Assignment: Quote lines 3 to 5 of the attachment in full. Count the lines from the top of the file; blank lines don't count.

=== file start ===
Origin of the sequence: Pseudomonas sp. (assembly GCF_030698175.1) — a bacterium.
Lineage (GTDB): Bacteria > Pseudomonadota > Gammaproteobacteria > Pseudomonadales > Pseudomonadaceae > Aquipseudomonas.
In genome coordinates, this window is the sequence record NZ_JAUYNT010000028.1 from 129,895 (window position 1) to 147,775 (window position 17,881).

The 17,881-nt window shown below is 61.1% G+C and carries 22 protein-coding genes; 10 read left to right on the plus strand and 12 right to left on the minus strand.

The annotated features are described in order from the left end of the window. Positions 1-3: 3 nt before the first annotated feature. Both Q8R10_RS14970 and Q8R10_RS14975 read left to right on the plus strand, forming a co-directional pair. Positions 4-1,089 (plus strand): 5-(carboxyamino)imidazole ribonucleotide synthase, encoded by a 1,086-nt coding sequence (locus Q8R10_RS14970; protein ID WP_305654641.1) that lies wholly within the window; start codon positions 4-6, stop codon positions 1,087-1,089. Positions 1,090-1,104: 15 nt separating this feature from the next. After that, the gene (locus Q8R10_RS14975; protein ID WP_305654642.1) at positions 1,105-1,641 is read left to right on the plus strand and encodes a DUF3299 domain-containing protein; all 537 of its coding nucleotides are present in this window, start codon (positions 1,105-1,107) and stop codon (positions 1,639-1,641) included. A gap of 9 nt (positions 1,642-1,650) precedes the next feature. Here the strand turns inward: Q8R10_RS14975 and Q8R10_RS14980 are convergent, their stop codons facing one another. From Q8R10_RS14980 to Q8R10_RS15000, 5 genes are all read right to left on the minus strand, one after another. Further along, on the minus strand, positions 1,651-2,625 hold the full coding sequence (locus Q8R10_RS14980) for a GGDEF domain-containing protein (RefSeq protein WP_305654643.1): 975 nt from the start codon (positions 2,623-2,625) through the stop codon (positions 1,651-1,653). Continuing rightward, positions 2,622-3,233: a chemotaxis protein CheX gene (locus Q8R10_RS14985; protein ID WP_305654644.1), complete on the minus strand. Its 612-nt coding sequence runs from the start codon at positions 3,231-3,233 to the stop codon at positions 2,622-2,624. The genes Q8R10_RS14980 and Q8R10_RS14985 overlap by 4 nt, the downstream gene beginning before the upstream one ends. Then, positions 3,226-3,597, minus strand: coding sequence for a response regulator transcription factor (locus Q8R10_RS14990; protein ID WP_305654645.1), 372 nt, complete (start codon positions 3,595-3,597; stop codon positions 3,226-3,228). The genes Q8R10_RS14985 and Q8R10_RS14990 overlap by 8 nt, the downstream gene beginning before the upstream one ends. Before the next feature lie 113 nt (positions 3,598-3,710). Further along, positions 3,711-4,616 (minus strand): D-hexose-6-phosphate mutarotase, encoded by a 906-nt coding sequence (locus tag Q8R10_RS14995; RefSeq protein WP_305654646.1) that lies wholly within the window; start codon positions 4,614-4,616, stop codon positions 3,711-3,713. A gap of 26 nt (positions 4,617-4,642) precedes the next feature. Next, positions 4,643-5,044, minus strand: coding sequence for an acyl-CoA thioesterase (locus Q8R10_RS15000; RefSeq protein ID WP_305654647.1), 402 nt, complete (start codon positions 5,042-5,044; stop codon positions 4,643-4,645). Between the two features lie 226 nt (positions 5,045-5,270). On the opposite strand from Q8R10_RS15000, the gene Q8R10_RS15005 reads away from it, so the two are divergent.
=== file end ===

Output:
In genome coordinates, this window is the sequence record NZ_JAUYNT010000028.1 from 129,895 (window position 1) to 147,775 (window position 17,881).

The 17,881-nt window shown below is 61.1% G+C and carries 22 protein-coding genes; 10 read left to right on the plus strand and 12 right to left on the minus strand.

The annotated features are described in order from the left end of the window. Positions 1-3: 3 nt before the first annotated feature. Both Q8R10_RS14970 and Q8R10_RS14975 read left to right on the plus strand, forming a co-directional pair. Positions 4-1,089 (plus strand): 5-(carboxyamino)imidazole ribonucleotide synthase, encoded by a 1,086-nt coding sequence (locus Q8R10_RS14970; protein ID WP_305654641.1) that lies wholly within the window; start codon positions 4-6, stop codon positions 1,087-1,089. Positions 1,090-1,104: 15 nt separating this feature from the next. After that, the gene (locus Q8R10_RS14975; protein ID WP_305654642.1) at positions 1,105-1,641 is read left to right on the plus strand and encodes a DUF3299 domain-containing protein; all 537 of its coding nucleotides are present in this window, start codon (positions 1,105-1,107) and stop codon (positions 1,639-1,641) included. A gap of 9 nt (positions 1,642-1,650) precedes the next feature. Here the strand turns inward: Q8R10_RS14975 and Q8R10_RS14980 are convergent, their stop codons facing one another. From Q8R10_RS14980 to Q8R10_RS15000, 5 genes are all read right to left on the minus strand, one after another. Further along, on the minus strand, positions 1,651-2,625 hold the full coding sequence (locus Q8R10_RS14980) for a GGDEF domain-containing protein (RefSeq protein WP_305654643.1): 975 nt from the start codon (positions 2,623-2,625) through the stop codon (positions 1,651-1,653). Continuing rightward, positions 2,622-3,233: a chemotaxis protein CheX gene (locus Q8R10_RS14985; protein ID WP_305654644.1), complete on the minus strand. Its 612-nt coding sequence runs from the start codon at positions 3,231-3,233 to the stop codon at positions 2,622-2,624. The genes Q8R10_RS14980 and Q8R10_RS14985 overlap by 4 nt, the downstream gene beginning before the upstream one ends. Then, positions 3,226-3,597, minus strand: coding sequence for a response regulator transcription factor (locus Q8R10_RS14990; protein ID WP_305654645.1), 372 nt, complete (start codon positions 3,595-3,597; stop codon positions 3,226-3,228). The genes Q8R10_RS14985 and Q8R10_RS14990 overlap by 8 nt, the downstream gene beginning before the upstream one ends. Before the next feature lie 113 nt (positions 3,598-3,710). Further along, positions 3,711-4,616 (minus strand): D-hexose-6-phosphate mutarotase, encoded by a 906-nt coding sequence (locus tag Q8R10_RS14995; RefSeq protein WP_305654646.1) that lies wholly within the window; start codon positions 4,614-4,616, stop codon positions 3,711-3,713. A gap of 26 nt (positions 4,617-4,642) precedes the next feature. Next, positions 4,643-5,044, minus strand: coding sequence for an acyl-CoA thioesterase (locus Q8R10_RS15000; RefSeq protein ID WP_305654647.1), 402 nt, complete (start codon positions 5,042-5,044; stop codon positions 4,643-4,645). Between the two features lie 226 nt (positions 5,045-5,270). On the opposite strand from Q8R10_RS15000, the gene Q8R10_RS15005 reads away from it, so the two are divergent.